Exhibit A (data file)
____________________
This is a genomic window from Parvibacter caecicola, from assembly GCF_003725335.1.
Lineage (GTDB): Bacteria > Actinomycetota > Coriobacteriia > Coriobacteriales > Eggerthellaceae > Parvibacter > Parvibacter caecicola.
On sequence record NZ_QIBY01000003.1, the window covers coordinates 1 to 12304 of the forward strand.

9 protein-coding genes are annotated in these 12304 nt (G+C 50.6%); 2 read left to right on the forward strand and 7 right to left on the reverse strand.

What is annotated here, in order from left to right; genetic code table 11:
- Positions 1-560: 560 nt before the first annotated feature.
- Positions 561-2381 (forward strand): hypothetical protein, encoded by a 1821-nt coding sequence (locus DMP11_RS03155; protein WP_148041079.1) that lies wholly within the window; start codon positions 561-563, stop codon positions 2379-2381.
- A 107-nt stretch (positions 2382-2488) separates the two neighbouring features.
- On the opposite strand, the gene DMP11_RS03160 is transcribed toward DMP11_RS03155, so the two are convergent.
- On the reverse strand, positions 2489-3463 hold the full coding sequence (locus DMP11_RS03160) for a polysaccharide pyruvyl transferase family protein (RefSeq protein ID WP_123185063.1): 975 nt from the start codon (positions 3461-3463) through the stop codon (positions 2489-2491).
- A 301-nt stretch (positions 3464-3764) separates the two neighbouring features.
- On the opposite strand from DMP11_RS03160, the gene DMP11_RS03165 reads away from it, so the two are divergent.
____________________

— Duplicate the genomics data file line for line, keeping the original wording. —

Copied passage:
This is a genomic window from Parvibacter caecicola, from assembly GCF_003725335.1.
Lineage (GTDB): Bacteria > Actinomycetota > Coriobacteriia > Coriobacteriales > Eggerthellaceae > Parvibacter > Parvibacter caecicola.
On sequence record NZ_QIBY01000003.1, the window covers coordinates 1 to 12304 of the forward strand.

9 protein-coding genes are annotated in these 12304 nt (G+C 50.6%); 2 read left to right on the forward strand and 7 right to left on the reverse strand.

What is annotated here, in order from left to right; genetic code table 11:
- Positions 1-560: 560 nt before the first annotated feature.
- Positions 561-2381 (forward strand): hypothetical protein, encoded by a 1821-nt coding sequence (locus DMP11_RS03155; protein WP_148041079.1) that lies wholly within the window; start codon positions 561-563, stop codon positions 2379-2381.
- A 107-nt stretch (positions 2382-2488) separates the two neighbouring features.
- On the opposite strand, the gene DMP11_RS03160 is transcribed toward DMP11_RS03155, so the two are convergent.
- On the reverse strand, positions 2489-3463 hold the full coding sequence (locus DMP11_RS03160) for a polysaccharide pyruvyl transferase family protein (RefSeq protein ID WP_123185063.1): 975 nt from the start codon (positions 3461-3463) through the stop codon (positions 2489-2491).
- A 301-nt stretch (positions 3464-3764) separates the two neighbouring features.
- On the opposite strand from DMP11_RS03160, the gene DMP11_RS03165 reads away from it, so the two are divergent.